To test this demanded quantifying Power beyond the simple three-point scale of democracy, authoritarianism, and totalitarianism used Death By Government. The logic of the Power principle also demanded including in the analysis state regimes that had not committed any democide. Accordingly, I added an additional seventy-three such regimes with no democide to the 141 with. I selected these to reflect the major variation among political characteristics, as well as the major cultures and geographic regions. The resulting sample of 214 state regimes was the basic sample in all subsequent analyses and comprised about half of all state regimes that existed sometime during 1900 to 1987.

    To then best quantify Power, I created or selected from the literature seventeen measures of a regime's political characteristics, such as whether it had an elected legislature, was communist, the extent of its political power, the power of the traditional elite, the degree of political competition, and so on. I then applied component analysis to these measures and delineated five statistically independent political patterns. By far, the most dominant pattern was that of totalitarian power (or Power for short--this now empirically defines what I meant by Power in Death By Government and previous pages), best indicated by an inverse combination of democratic and totalitarian scales (those used in Figure 1.2) that I labeled TotalPower. This became the basic indicator of Power for all subsequent analyses. The other political patterns comprised political power, traditional elite power, monarchy, and authoritarianism versus totalitarianism.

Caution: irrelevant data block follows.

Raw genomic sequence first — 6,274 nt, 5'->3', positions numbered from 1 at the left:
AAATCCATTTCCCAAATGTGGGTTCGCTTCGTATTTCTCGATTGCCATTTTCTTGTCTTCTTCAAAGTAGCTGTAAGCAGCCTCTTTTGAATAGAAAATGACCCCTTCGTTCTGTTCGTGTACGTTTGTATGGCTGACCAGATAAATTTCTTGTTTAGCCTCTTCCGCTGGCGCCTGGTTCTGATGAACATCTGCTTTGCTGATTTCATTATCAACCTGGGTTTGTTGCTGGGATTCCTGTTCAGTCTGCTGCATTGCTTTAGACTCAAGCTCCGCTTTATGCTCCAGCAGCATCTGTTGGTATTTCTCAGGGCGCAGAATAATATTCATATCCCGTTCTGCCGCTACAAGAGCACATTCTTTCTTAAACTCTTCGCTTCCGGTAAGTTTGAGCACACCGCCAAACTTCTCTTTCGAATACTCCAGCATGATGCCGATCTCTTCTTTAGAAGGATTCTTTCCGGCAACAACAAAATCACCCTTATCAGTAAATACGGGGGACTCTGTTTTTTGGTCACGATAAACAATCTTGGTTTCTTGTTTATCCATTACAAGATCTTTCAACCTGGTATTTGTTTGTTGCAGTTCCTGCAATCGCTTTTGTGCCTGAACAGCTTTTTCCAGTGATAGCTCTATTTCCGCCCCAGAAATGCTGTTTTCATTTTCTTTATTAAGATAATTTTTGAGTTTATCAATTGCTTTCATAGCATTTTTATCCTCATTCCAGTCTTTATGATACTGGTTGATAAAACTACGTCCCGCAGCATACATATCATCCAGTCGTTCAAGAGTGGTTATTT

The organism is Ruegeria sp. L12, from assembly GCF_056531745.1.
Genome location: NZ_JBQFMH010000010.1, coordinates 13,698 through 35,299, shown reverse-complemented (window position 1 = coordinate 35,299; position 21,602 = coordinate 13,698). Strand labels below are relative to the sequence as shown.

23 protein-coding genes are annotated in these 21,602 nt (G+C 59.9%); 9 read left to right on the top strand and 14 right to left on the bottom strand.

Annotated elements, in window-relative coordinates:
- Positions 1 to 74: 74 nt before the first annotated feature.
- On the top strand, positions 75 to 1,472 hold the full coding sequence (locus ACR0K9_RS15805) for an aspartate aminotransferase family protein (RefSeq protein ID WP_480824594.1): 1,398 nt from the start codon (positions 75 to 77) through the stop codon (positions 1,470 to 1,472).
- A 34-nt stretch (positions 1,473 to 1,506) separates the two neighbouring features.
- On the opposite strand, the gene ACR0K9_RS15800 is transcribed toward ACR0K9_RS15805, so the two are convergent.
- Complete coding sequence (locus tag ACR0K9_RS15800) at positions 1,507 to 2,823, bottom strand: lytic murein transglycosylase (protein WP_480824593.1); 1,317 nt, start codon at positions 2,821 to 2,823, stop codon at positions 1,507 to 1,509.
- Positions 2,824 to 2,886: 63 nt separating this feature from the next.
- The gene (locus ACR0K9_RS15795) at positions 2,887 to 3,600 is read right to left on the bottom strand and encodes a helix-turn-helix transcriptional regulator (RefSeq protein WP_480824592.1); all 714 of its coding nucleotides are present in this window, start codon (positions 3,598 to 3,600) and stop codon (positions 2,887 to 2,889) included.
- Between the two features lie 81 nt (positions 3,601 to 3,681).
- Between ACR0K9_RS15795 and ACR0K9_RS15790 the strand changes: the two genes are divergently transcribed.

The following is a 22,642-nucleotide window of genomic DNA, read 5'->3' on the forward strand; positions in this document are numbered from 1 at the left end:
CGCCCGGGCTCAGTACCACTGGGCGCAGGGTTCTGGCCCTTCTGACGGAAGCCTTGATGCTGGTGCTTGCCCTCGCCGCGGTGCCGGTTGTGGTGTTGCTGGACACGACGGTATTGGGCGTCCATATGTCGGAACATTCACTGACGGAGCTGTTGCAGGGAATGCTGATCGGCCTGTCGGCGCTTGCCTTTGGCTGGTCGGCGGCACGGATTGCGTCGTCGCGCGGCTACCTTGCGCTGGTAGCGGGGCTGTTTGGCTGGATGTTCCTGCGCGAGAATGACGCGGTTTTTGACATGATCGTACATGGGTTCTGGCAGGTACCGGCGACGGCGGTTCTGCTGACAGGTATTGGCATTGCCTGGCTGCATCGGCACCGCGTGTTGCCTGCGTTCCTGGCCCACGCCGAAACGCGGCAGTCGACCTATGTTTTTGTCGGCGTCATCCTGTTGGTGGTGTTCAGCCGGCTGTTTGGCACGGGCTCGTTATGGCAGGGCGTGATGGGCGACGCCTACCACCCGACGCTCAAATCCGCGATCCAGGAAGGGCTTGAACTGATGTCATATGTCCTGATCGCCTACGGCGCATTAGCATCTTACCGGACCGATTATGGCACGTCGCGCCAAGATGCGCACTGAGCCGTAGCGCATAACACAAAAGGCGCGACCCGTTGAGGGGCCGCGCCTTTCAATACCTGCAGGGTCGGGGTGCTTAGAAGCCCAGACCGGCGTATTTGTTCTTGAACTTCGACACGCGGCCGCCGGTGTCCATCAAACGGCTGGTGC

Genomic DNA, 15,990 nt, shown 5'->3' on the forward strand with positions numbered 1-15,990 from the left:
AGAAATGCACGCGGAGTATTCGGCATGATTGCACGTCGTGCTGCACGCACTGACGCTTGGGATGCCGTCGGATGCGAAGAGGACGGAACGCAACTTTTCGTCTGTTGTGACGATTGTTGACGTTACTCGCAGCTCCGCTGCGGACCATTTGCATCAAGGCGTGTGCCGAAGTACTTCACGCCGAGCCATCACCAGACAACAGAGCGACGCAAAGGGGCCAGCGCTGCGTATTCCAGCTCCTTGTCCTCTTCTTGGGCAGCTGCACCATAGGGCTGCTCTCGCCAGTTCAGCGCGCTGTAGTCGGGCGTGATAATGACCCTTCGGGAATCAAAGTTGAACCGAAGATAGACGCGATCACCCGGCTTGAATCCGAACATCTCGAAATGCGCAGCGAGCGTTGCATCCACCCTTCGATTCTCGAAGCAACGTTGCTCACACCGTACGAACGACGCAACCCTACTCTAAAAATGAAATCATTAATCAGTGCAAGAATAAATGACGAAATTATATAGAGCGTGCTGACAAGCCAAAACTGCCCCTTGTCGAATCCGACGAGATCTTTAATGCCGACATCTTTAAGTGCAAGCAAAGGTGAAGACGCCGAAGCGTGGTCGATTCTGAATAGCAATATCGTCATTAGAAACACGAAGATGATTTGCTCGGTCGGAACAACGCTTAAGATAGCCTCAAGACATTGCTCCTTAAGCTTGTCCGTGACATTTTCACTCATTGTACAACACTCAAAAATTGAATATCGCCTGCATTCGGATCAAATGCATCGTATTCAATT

With these patterns so defined, I could carry out the tests of Power's relationship to democide. I did this first by determining how the patterns of democide and politics were interrelated. I should find that TotalPower would be most related to the democide, genocide, and annual rate patterns, and this is what resulted from component analysis. Indeed, the three democide patterns combined into one interrelated cluster, at the center of which was TotalPower. Secondly, I did an interactive regression analysis of the different democide patterns on all the political characteristics and selected interaction terms (e.g., TotalPower squared). I found, as I should have, that for the three democide patterns, TotalPower was the best and only significant predictor. For domestic democide and the annual rate, this was TotalPower squared, which means that as regimes approach absolute Power the effect of Power on democide multiplies.